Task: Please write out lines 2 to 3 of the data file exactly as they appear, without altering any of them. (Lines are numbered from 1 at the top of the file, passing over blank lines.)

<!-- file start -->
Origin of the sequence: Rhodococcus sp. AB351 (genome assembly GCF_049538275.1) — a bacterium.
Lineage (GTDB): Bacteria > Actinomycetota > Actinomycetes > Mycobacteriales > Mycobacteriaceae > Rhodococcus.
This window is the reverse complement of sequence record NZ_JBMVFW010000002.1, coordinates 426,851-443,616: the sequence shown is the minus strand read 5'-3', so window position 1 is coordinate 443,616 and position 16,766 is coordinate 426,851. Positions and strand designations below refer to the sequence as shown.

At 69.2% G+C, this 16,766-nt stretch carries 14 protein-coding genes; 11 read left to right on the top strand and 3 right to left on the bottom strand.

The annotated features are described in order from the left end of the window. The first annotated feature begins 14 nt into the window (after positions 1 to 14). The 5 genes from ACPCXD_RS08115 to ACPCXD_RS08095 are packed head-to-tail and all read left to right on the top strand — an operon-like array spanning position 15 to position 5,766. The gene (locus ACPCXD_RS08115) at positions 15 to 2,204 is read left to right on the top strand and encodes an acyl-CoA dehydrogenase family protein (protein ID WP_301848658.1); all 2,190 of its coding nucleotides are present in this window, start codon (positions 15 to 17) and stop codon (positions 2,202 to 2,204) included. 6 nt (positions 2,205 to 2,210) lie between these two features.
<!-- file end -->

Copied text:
Lineage (GTDB): Bacteria > Actinomycetota > Actinomycetes > Mycobacteriales > Mycobacteriaceae > Rhodococcus.
This window is the reverse complement of sequence record NZ_JBMVFW010000002.1, coordinates 426,851-443,616: the sequence shown is the minus strand read 5'-3', so window position 1 is coordinate 443,616 and position 16,766 is coordinate 426,851. Positions and strand designations below refer to the sequence as shown.